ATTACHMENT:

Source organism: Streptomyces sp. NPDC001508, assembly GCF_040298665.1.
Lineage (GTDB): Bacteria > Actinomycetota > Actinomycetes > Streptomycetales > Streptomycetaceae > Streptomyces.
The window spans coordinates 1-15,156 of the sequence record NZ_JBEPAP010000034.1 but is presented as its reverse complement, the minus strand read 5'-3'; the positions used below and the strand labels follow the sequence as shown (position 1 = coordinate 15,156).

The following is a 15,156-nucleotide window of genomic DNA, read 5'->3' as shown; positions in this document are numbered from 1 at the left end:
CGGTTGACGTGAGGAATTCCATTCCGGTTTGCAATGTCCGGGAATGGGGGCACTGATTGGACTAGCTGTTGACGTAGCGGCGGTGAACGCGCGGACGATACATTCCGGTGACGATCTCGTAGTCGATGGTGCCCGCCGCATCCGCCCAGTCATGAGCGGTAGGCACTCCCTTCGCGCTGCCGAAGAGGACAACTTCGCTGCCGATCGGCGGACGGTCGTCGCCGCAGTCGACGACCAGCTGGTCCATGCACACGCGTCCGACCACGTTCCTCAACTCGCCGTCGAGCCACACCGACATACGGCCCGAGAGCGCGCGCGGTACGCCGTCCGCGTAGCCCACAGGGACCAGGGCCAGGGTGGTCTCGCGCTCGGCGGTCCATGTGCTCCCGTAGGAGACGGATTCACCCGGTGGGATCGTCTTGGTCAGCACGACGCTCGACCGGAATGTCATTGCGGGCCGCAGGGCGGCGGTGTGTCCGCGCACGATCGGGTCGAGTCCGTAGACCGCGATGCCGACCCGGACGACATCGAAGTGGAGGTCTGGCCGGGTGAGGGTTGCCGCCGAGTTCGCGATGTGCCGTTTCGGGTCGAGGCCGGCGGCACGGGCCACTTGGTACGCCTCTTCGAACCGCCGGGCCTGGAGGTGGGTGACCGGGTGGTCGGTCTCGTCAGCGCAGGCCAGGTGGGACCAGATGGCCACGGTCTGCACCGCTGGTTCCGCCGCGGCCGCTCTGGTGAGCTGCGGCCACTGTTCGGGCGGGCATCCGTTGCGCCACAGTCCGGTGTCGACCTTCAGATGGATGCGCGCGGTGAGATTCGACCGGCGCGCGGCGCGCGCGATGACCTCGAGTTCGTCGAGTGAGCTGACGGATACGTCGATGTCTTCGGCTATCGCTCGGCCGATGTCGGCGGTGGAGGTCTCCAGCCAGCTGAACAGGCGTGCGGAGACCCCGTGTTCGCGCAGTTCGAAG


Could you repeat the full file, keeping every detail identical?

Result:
Source organism: Streptomyces sp. NPDC001508, assembly GCF_040298665.1.
Lineage (GTDB): Bacteria > Actinomycetota > Actinomycetes > Streptomycetales > Streptomycetaceae > Streptomyces.
The window spans coordinates 1-15,156 of the sequence record NZ_JBEPAP010000034.1 but is presented as its reverse complement, the minus strand read 5'-3'; the positions used below and the strand labels follow the sequence as shown (position 1 = coordinate 15,156).

The following is a 15,156-nucleotide window of genomic DNA, read 5'->3' as shown; positions in this document are numbered from 1 at the left end:
CGGTTGACGTGAGGAATTCCATTCCGGTTTGCAATGTCCGGGAATGGGGGCACTGATTGGACTAGCTGTTGACGTAGCGGCGGTGAACGCGCGGACGATACATTCCGGTGACGATCTCGTAGTCGATGGTGCCCGCCGCATCCGCCCAGTCATGAGCGGTAGGCACTCCCTTCGCGCTGCCGAAGAGGACAACTTCGCTGCCGATCGGCGGACGGTCGTCGCCGCAGTCGACGACCAGCTGGTCCATGCACACGCGTCCGACCACGTTCCTCAACTCGCCGTCGAGCCACACCGACATACGGCCCGAGAGCGCGCGCGGTACGCCGTCCGCGTAGCCCACAGGGACCAGGGCCAGGGTGGTCTCGCGCTCGGCGGTCCATGTGCTCCCGTAGGAGACGGATTCACCCGGTGGGATCGTCTTGGTCAGCACGACGCTCGACCGGAATGTCATTGCGGGCCGCAGGGCGGCGGTGTGTCCGCGCACGATCGGGTCGAGTCCGTAGACCGCGATGCCGACCCGGACGACATCGAAGTGGAGGTCTGGCCGGGTGAGGGTTGCCGCCGAGTTCGCGATGTGCCGTTTCGGGTCGAGGCCGGCGGCACGGGCCACTTGGTACGCCTCTTCGAACCGCCGGGCCTGGAGGTGGGTGACCGGGTGGTCGGTCTCGTCAGCGCAGGCCAGGTGGGACCAGATGGCCACGGTCTGCACCGCTGGTTCCGCCGCGGCCGCTCTGGTGAGCTGCGGCCACTGTTCGGGCGGGCATCCGTTGCGCCACAGTCCGGTGTCGACCTTCAGATGGATGCGCGCGGTGAGATTCGACCGGCGCGCGGCGCGCGCGATGACCTCGAGTTCGTCGAGTGAGCTGACGGATACGTCGATGTCTTCGGCTATCGCTCGGCCGATGTCGGCGGTGGAGGTCTCCAGCCAGCTGAACAGGCGTGCGGAGACCCCGTGTTCGCGCAGTTCGAAG